While most of us get that Artificial Intelligence (AI) is no longer a thing of science fiction and that we interact with it daily — in many ways, it’s only just beginning. Many are understandably still wary of AI for ethics and privacy reasons or worry that machines will take their jobs. There already are some promising applications of AI in healthcare, however. PathAI, for instance, has developed machine and deep learning algorithms that help pathologists diagnose cancer more accurately. That’s something, yet, there are still significant challenges the industry is facing, both culturally and technically. First, let’s dig into some of the ways AI in healthcare can benefit the industry.
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Applying AI in Healthcare
Let’s not kid ourselves. AI is going to be huge in healthcare. According to Acumen Research and Consulting, the global market will hit $8 billion by 2026. Other tech giants like IBM, Oracle, and AMD already have industry-specific solutions, too. While there are dozens of ways organizations can harness AI in healthcare, let’s look at a few.
In-Patient Mobility Monitoring
The clinical staff is busy people. Take intensive care unit (ICU) nurses, for example, who often have multiple patients in critical condition under their watch. Limited mobility and cognition during long-term treatments can adversely affect the patients’ overall recovery. Monitoring their activity is vital. To improve outcomes, researchers at Stanford University and Intermountain LDS Hospital installed depth sensors equipped with ML algorithms in patients’ rooms to keep track of their mobility. The technology accurately identified movements 87 percent of the time. Eventually, the researchers aim to provide ICU staff with notifications when patients are in trouble.
Clinical Trials for Drug Development
One of the biggest challenges in drug development is conducting successful clinical trials. As it stands now, it can take up to 15 years to bring a new – and potentially life-saving – a drug to market, according to a report published in Trends in Pharmacological Sciences. It can also cost between $1.5 and $2 billion. Around half of that time is spent in clinical trials, many of which fail. Using AI technology, however, researchers can identify the right patients to participate in the experiments. Further, they can monitor their medical responses more efficiently and accurately — saving time and money along the way.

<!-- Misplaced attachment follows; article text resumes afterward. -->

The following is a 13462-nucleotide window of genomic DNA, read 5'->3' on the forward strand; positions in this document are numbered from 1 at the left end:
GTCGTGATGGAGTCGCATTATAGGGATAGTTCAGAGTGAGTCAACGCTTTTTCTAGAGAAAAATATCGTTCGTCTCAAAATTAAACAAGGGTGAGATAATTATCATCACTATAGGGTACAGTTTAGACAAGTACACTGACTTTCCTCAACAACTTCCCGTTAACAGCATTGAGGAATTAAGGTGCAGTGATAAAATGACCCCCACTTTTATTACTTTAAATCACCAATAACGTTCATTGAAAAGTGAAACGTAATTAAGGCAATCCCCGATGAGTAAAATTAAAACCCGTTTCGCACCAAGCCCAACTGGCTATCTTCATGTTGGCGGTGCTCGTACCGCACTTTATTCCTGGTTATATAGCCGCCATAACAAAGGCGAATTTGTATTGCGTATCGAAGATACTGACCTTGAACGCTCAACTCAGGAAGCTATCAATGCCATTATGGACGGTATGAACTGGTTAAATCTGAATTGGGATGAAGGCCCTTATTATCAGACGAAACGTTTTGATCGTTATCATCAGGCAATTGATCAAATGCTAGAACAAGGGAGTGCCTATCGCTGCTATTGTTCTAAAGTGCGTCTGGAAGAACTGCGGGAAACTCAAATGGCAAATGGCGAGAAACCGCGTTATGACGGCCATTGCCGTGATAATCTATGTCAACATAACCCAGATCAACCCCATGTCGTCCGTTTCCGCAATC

Quality of Electronic Health Records (EHR)
Ask any healthcare professional what the bane of their existence is, and undoubtedly cumbersome EHR systems will come up. Traditionally, clinicians would manually write down or type observations and patient information, and no two did it the same. Often, they would do it after the patient visit, inviting human error. With AI- and deep learning-backed speech recognition technology, however, interactions with patients, clinical diagnoses, and potential treatments can be augmented and documented more accurately and in near real-time.
Industry Challenges Persist
While the potential benefits, AI, and machine learning bring to the healthcare table are quite clear, there are many challenges to overcome. Long-ingrained institutional practices and different cultures in organizations cannot be optimized by merely slapping an algorithm on them, after all. Legacy EHR and Electronic Medical Systems that run on-premises don’t necessarily play well with other organizations’ ones either. Organizations also need to consider strict government regulations that are always changing. Making sense of the sheer volumes of data being generated today — which is primarily unstructured — isn’t an easy thing to do, either. That’s why data scientists, trained in the latest technologies and techniques, are in such high demand in the healthcare industry today.
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